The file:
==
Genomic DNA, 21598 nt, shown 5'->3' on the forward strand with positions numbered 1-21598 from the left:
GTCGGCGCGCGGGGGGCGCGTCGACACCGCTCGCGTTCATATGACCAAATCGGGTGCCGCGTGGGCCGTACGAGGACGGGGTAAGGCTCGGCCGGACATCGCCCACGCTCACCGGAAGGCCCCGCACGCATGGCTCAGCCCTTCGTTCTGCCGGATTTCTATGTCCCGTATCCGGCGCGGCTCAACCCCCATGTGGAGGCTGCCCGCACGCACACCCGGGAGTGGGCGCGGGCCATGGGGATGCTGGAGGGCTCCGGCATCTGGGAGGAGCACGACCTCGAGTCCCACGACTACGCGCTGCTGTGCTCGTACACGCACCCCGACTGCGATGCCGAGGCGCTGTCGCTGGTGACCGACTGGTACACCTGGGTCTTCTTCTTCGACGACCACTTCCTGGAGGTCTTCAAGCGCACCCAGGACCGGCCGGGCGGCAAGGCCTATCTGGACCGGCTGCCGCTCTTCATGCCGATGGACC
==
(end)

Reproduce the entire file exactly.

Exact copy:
Genomic DNA, 21598 nt, shown 5'->3' on the forward strand with positions numbered 1-21598 from the left:
GTCGGCGCGCGGGGGGCGCGTCGACACCGCTCGCGTTCATATGACCAAATCGGGTGCCGCGTGGGCCGTACGAGGACGGGGTAAGGCTCGGCCGGACATCGCCCACGCTCACCGGAAGGCCCCGCACGCATGGCTCAGCCCTTCGTTCTGCCGGATTTCTATGTCCCGTATCCGGCGCGGCTCAACCCCCATGTGGAGGCTGCCCGCACGCACACCCGGGAGTGGGCGCGGGCCATGGGGATGCTGGAGGGCTCCGGCATCTGGGAGGAGCACGACCTCGAGTCCCACGACTACGCGCTGCTGTGCTCGTACACGCACCCCGACTGCGATGCCGAGGCGCTGTCGCTGGTGACCGACTGGTACACCTGGGTCTTCTTCTTCGACGACCACTTCCTGGAGGTCTTCAAGCGCACCCAGGACCGGCCGGGCGGCAAGGCCTATCTGGACCGGCTGCCGCTCTTCATGCCGATGGACC